Synopsis – An advertising professional and a political heiress whose lives are upended by a viral social media rumor.
My Take – With propaganda films being the flavor of the season as the elections continue in full swing, this latest from director Sudhir Mishra (Hazaaron Khwahishein Aisi, Khoya Khoya Chaand) and co-producer Anubhav Sinha (Thappad, Bheed) acts as a perfect antithesis. Mainly as it explores the hazards and consequences of rumors and fake news, especially in the age of social media, and how politicians use such resources to push their agenda, manipulate public opinion, all in the name of progress.
On surface, the film plays like a road thriller, but makes for a perfect representation of what our Indian society has been witnessing recently. The film revolves around the consequences and chaos which are given birth to after a rumor hits the wall of streets, near to elections. The film keeps your minds engaged in it throughout, while also throwing light on reality, and how a rumor could turn be hazardous in many aspects.
The film written by Sudhir Mishra, Nisarg Mehta and Shiva Bajpai underlines how easily people believe and share information that reinforces their biases without verifying the facts. What is most horrific depicted here is the fact that the kind of rumors shown and their outcomes are something we read almost every day in the news. To realize that what we are watching on screen is not imagination but harsh reality is what will hit one at the core.
In its 122 minute long narration, it puts you right in between its hustling characters and lets you experience the turmoil of living in a state where politics means opportunism and religion means social divisiveness. This one is riveting cinema. Riveting and incredibly relevant.
The story follows Rahab Ahmed (Nawazuddin Siddiqui), a top advertising professional who has returned to work in India after a successful stint in the US. Passing through his hometown on his way to a literary festival where a book authored by his wife (Eisha Chopra) is scheduled for release, finds himself in the wrong place at the wrong time.
A couple of hours ago, Vicky Bana (Sumeet Vyas), an aspiring politician and power-hungry bigot incited a crowd with an incendiary speech and organized an attack on his rally with the help of his right-hand man, Chandan Singh (Sharib Hashmi). But when Chandan’s brutal attack on a butcher is caught on camera and broadcast on all news channels simultaneously, Vicky and his party’s reputation, which is owned by his prospective father-in-law, are completely ruined.
His actions mostly affect his fiancée and political heiress Nivedita ‘Nivi’ Singh (Bhumi Pednekar), who due to her dislike towards dirty politics decides to make a run for it, than marry him. However, when she finds herself trying to fight off a bunch of Vicky’s armed men, Rahab intervenes, oblivious of the risk involved, earning the ire of the politician. And when a ‘love jihad’ rumor linking the two begins to float around, the two find themselves sucked into life-threatening situations as the night wears on.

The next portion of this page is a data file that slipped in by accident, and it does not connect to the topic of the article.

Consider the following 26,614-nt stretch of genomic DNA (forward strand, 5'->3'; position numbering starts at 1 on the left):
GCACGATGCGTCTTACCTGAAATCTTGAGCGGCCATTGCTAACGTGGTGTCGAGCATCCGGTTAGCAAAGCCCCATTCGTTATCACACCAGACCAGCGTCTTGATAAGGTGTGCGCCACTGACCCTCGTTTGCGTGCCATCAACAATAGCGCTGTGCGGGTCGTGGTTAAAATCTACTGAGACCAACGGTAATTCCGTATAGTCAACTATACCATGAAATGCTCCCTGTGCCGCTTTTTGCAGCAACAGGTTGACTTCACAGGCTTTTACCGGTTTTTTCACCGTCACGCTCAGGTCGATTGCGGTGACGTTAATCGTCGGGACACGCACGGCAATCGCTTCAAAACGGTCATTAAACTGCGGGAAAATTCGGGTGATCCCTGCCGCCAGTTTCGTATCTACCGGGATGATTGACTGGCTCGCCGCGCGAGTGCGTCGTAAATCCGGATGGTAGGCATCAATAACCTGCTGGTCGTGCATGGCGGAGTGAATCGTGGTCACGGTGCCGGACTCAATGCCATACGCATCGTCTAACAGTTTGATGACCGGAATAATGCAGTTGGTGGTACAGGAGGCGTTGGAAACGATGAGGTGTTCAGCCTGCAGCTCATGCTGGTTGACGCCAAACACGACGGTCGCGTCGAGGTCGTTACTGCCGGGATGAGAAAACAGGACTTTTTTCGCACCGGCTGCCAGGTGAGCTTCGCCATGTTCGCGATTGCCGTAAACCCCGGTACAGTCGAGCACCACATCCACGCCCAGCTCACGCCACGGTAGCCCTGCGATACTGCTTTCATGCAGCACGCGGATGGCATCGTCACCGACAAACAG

From then on, the film plays out like a taut political thriller, with story primarily revolving around how the two navigate their way out of this messy and complicated situation while the entire town sets to hunt them down. As drab as it may seem on paper, the plot is relevant and made interesting by Sudhir Mishra‘s direction.
The cinematic auteur keeps us hooked to see what the outcome of spreading such rumor would be. He is also behind the dialogues and the screenplay and maintains his hold on the script consistently. Not a moment on-screen feels drab or stretched. Sure, the build-up could have been shortened, but everything shown is beautifully bound in the story.
The makers show their deep understanding of the contemporary world. They bring nuance to the storytelling and keep the characters layered. The film doesn’t make any direct reference to real incidents. However, there are several powerful scenes that are chilling reminders of true cases where vigilante violence was triggered by unverified news and rumors.
They take substantiated jibe on the WhatsApp universities, the paid trolls, meme-makers, and the social media armies aided by political parties to serve their agendas.
It also helps that he is backed by an excellent cast. Nawazuddin Siddiqui brings in a restrained turn yet delivering the much-needed impact. He carries a certain ease and spontaneity within himself while portraying the character, without overdoing his part. He delivers a muted performance when need be. Bhumi Pednekar shines with her bold and cocky attitude, which contrasts sharply with Nawaz‘s demeanor.
Sumeet Vyas and Sharib Hashmi skillfully portray their roles, and bring in unlikely performances that keep you on the edge of your seat. In supporting roles, Eisha Chopra, TJ Bhanu and Sumit Kaul are also highly effective. On the whole, ‘Afwaah’ is an exceptionally gripping thriller which hits close to reality.
Directed – Sudhir Mishra
Starring – Nawazuddin Siddiqui, Bhumi Pednekar, Sumeet Vyas
Rated – PG13
Run Time – 122 minutes